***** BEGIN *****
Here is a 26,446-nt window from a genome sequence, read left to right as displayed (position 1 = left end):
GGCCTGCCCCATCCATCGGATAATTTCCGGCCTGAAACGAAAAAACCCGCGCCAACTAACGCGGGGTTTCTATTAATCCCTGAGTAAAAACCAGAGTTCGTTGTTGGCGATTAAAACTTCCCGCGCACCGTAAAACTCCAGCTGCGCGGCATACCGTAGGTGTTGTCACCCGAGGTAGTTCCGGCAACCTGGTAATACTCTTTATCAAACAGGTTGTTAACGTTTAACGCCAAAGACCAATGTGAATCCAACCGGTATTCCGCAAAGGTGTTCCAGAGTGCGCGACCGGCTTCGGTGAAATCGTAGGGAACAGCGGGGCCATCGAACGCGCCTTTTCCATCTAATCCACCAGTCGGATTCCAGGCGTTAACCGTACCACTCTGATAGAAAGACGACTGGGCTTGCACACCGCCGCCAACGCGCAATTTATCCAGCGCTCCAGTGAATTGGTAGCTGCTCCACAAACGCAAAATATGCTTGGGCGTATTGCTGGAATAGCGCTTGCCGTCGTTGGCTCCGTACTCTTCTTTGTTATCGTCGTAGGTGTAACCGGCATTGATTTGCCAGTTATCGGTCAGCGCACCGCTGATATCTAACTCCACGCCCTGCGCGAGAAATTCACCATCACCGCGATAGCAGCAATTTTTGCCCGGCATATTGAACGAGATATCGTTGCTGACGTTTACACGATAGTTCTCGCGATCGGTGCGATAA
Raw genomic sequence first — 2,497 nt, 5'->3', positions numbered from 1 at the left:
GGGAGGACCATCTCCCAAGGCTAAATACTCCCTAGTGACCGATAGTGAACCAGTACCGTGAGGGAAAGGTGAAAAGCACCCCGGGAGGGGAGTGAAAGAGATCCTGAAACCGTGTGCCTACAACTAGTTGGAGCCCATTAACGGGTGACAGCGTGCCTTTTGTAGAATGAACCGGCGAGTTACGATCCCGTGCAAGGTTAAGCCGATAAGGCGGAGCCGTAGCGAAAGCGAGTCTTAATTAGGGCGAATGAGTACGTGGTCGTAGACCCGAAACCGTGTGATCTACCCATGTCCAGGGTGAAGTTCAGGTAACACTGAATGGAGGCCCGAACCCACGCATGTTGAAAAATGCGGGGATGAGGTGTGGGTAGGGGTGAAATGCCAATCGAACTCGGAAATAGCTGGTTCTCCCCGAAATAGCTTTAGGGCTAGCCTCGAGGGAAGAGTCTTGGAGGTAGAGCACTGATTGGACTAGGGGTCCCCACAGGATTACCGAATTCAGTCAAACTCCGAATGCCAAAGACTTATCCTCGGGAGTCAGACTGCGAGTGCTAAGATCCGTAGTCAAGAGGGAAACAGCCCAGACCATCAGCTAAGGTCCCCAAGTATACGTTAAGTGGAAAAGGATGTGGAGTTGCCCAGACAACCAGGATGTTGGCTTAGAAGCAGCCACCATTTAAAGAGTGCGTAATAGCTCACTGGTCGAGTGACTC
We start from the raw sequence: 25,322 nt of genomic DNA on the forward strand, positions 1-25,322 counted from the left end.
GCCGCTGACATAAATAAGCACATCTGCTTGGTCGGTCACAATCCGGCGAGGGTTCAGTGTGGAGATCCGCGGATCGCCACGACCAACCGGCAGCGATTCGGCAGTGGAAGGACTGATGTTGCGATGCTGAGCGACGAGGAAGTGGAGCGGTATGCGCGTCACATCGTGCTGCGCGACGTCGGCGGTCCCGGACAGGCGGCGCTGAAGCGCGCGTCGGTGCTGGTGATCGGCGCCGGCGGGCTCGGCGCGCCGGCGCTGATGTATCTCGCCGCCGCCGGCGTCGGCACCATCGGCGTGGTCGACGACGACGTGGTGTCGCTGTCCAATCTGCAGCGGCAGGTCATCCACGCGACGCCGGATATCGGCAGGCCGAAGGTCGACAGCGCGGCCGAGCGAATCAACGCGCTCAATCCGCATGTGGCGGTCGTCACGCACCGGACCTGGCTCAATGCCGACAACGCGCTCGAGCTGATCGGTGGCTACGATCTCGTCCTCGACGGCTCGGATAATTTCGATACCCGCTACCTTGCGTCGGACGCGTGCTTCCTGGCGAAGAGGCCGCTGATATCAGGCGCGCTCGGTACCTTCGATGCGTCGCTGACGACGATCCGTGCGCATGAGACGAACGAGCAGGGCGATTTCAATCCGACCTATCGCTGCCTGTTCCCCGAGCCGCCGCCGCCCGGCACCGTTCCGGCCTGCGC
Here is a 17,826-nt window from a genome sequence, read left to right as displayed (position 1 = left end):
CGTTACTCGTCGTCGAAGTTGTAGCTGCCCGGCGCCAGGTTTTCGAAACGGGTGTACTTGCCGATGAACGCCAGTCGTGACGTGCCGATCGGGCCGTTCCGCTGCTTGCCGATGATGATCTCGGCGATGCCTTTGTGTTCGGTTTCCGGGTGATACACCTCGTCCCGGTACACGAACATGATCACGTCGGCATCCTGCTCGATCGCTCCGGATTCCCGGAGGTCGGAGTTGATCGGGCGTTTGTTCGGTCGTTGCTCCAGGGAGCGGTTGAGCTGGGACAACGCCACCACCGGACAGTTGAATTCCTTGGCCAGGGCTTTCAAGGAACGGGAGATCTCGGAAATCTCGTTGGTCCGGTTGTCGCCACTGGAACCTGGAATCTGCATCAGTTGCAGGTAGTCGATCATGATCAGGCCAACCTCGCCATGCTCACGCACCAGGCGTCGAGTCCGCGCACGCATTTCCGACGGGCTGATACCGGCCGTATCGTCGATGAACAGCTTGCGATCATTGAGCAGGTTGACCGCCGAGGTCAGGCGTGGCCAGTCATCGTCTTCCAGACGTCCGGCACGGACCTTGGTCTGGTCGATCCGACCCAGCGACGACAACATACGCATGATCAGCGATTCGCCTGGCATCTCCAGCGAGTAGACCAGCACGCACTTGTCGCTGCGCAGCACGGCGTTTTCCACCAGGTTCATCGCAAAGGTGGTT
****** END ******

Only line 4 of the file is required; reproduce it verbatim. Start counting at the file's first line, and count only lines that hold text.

GGGAGGACCATCTCCCAAGGCTAAATACTCCCTAGTGACCGATAGTGAACCAGTACCGTGAGGGAAAGGTGAAAAGCACCCCGGGAGGGGAGTGAAAGAGATCCTGAAACCGTGTGCCTACAACTAGTTGGAGCCCATTAACGGGTGACAGCGTGCCTTTTGTAGAATGAACCGGCGAGTTACGATCCCGTGCAAGGTTAAGCCGATAAGGCGGAGCCGTAGCGAAAGCGAGTCTTAATTAGGGCGAATGAGTACGTGGTCGTAGACCCGAAACCGTGTGATCTACCCATGTCCAGGGTGAAGTTCAGGTAACACTGAATGGAGGCCCGAACCCACGCATGTTGAAAAATGCGGGGATGAGGTGTGGGTAGGGGTGAAATGCCAATCGAACTCGGAAATAGCTGGTTCTCCCCGAAATAGCTTTAGGGCTAGCCTCGAGGGAAGAGTCTTGGAGGTAGAGCACTGATTGGACTAGGGGTCCCCACAGGATTACCGAATTCAGTCAAACTCCGAATGCCAAAGACTTATCCTCGGGAGTCAGACTGCGAGTGCTAAGATCCGTAGTCAAGAGGGAAACAGCCCAGACCATCAGCTAAGGTCCCCAAGTATACGTTAAGTGGAAAAGGATGTGGAGTTGCCCAGACAACCAGGATGTTGGCTTAGAAGCAGCCACCATTTAAAGAGTGCGTAATAGCTCACTGGTCGAGTGACTC